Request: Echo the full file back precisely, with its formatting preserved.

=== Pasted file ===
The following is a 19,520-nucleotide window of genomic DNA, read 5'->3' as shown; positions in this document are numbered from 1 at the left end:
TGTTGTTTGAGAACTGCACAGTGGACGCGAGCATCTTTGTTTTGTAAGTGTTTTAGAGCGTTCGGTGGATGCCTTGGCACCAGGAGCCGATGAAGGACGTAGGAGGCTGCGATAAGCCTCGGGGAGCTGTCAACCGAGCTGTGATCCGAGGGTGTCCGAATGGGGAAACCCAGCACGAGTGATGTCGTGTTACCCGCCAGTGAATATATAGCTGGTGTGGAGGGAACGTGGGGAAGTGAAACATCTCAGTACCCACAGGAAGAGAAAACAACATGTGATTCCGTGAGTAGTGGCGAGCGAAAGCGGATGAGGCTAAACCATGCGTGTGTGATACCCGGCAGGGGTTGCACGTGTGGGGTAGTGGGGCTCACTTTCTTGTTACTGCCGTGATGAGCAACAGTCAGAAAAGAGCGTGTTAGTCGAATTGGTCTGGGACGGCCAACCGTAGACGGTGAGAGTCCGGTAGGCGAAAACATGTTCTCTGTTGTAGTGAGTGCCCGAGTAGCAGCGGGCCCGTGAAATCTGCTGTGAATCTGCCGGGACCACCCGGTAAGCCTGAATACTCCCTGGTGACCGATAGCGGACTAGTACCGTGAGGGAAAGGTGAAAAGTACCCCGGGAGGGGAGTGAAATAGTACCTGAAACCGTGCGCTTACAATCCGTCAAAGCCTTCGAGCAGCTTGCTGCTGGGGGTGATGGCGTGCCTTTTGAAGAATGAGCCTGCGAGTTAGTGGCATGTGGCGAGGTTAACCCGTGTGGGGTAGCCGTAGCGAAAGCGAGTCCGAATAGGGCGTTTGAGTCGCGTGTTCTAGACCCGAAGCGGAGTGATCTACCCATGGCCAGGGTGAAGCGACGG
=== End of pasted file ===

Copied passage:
The following is a 19,520-nucleotide window of genomic DNA, read 5'->3' as shown; positions in this document are numbered from 1 at the left end:
TGTTGTTTGAGAACTGCACAGTGGACGCGAGCATCTTTGTTTTGTAAGTGTTTTAGAGCGTTCGGTGGATGCCTTGGCACCAGGAGCCGATGAAGGACGTAGGAGGCTGCGATAAGCCTCGGGGAGCTGTCAACCGAGCTGTGATCCGAGGGTGTCCGAATGGGGAAACCCAGCACGAGTGATGTCGTGTTACCCGCCAGTGAATATATAGCTGGTGTGGAGGGAACGTGGGGAAGTGAAACATCTCAGTACCCACAGGAAGAGAAAACAACATGTGATTCCGTGAGTAGTGGCGAGCGAAAGCGGATGAGGCTAAACCATGCGTGTGTGATACCCGGCAGGGGTTGCACGTGTGGGGTAGTGGGGCTCACTTTCTTGTTACTGCCGTGATGAGCAACAGTCAGAAAAGAGCGTGTTAGTCGAATTGGTCTGGGACGGCCAACCGTAGACGGTGAGAGTCCGGTAGGCGAAAACATGTTCTCTGTTGTAGTGAGTGCCCGAGTAGCAGCGGGCCCGTGAAATCTGCTGTGAATCTGCCGGGACCACCCGGTAAGCCTGAATACTCCCTGGTGACCGATAGCGGACTAGTACCGTGAGGGAAAGGTGAAAAGTACCCCGGGAGGGGAGTGAAATAGTACCTGAAACCGTGCGCTTACAATCCGTCAAAGCCTTCGAGCAGCTTGCTGCTGGGGGTGATGGCGTGCCTTTTGAAGAATGAGCCTGCGAGTTAGTGGCATGTGGCGAGGTTAACCCGTGTGGGGTAGCCGTAGCGAAAGCGAGTCCGAATAGGGCGTTTGAGTCGCGTGTTCTAGACCCGAAGCGGAGTGATCTACCCATGGCCAGGGTGAAGCGACGG